Monday, 16 September 2013

Arduino Morse Code Sender/Receiver pair using lasers

I've spent some playing with my Arduino's on behalf of http://opencomputerscience.co.uk/. They are running computing sessions for under 16s/18s. One of my ideas was to set a challenge using Arduinos - create a communication system which can cross a considerable distance (say >30m). This would probably involve two Arduino's.

Here is one way of doing this where the LED on the sending board is actually 6mm brass housed Laser Diode (I managed to get 30 for 7 quid including P&P):
I got mine from ebay seller newdaystart
http://www.ebay.co.uk/itm/140963232227?ssPageName=STRK:MEWNX:IT&_trksid=p3984.m1497.l2649

Description:
30pcs per lot 650nm 6mm 3V 5mW Laser Dot Diode Module Red Copper Head




The sender board uses Eric Linder's Morse library taken from:
https://code.google.com/p/arduino-morse/issues/detail?id=1
Note that it is necessary to replace WProgram.h with Arduino.h in both the morse.cpp and the morse.h files.

The Arduino sketch used for sending:

#include

// Author Erik Linder
// Released 2011 under GNU GPLv3
//
// Usage: morse( , , <1 0="PTT" beep=""> )
//        sendmsg( "" )
//

#include

// Uncomment to beep a speaker at pin 9
//Morse morse(9, 12, 1);

// Use pin 13 (built-in LED of Arduino 2009)
Morse morse(13, 12, 0);

void setup()
{
  Serial.begin(9600);
  // Nothing here for the Morse lib
}

void loop()
{
  morse.sendmsg("HELLO WORLD!");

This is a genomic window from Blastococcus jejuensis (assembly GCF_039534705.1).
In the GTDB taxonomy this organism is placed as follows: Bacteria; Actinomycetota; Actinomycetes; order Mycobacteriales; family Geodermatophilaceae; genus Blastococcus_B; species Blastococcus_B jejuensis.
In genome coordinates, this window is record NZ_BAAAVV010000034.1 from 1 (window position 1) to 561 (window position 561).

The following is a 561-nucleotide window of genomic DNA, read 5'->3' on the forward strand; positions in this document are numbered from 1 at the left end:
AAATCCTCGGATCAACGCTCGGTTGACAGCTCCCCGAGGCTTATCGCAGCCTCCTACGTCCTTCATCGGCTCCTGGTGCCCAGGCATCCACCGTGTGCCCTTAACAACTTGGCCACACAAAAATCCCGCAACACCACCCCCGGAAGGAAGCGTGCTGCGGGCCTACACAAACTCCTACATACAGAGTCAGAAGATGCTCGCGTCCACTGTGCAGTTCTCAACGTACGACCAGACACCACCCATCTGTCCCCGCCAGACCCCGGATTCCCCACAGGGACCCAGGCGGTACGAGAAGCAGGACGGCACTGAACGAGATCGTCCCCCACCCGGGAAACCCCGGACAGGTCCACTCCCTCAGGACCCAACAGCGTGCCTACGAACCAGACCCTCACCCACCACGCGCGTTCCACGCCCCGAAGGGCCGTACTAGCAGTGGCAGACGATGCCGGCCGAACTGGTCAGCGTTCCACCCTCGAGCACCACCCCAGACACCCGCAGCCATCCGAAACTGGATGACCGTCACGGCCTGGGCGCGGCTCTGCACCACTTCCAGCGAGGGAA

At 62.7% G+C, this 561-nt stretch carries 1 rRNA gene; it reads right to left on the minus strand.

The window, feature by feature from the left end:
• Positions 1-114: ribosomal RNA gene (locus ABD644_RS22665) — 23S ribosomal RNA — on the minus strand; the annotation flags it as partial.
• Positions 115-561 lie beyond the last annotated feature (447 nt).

delay (2000);
}


On the receiver end, no special libraries required - it's just an LDR and a resistor into one of the Analogue pins on the Arduino:

int LDR_Pin = A0; //analog pin 0
int led = 13;
//Maximum reading from the LDR with laser on.
int LDR_Maxvalue=1000;
int dot_length=800;
int dash_length=2500;
int letter_pause=2400;
//#include

//LiquidCrystal lcd(8, 9, 4, 5, 6, 7);
// 10k between GND and A0
// LDR between 5V and A0


void setup(){
  Serial.begin(9600);
  pinMode(led, OUTPUT);  

 // lcd.begin(16,2);
  
}
int counter_high = 0;
int counter_low = 0;

void loop(){

  int LDRReading = analogRead(LDR_Pin); 
//  Serial.println(LDRReading);
  if (LDRReading >= LDR_Maxvalue){
  counter_high++ ;
   if ( counter_low > 0 ){
//     Serial.print("Low\t");
//     Serial.print(counter_low);
//     Serial.print("\n");
   }
   if ( counter_low >= letter_pause) {
      Serial.println();
  //    lcd.clear();
  //    lcd.setCursor(0, 0);

  }
      
     counter_low=0;
     digitalWrite(led, HIGH);

  
  } else {
//   Serial.print(".");
  counter_low++;
  if ( counter_high > 0 ){
//      Serial.print("High\t");  
//   Serial.print(counter_high);

  }
  if ( (counter_high <= letter_pause ) &&( counter_high >=dot_length)){
//      Serial.print(counter_high);
    Serial.print(".");
  //  lcd.print(".");
  }
  if ( counter_high > letter_pause ){
 //         Serial.print(counter_high);
        Serial.print("-");
    //    lcd.print("-");
  }

      counter_high=0;
      digitalWrite(led, LOW);

  }



}

All codes used are available for download here. Copy them into ~/sketchbook. Note that the download code includes code to display on an LCD screen. The codes will actually display on the Serial monitor - an LCD screen is optional:

Google+ Link to videos of this stuff in action:
https://plus.google.com/117903659405547038190/posts/KQuFt811EhB


My next steps are to implement the same project using two Raspberry Pis and to implement a communication system using Morse over a 434 transmitter receiver pair.

1 comment:

Deepak Narayanan said...

Nice code. Thanks! few questions.
1. The code is sent out in reverse pattern for every letter (the dit and dash), why is that?
2 For every letter, say "H" instead of "...." it sends "........" that is 8 dots instead of 4! why?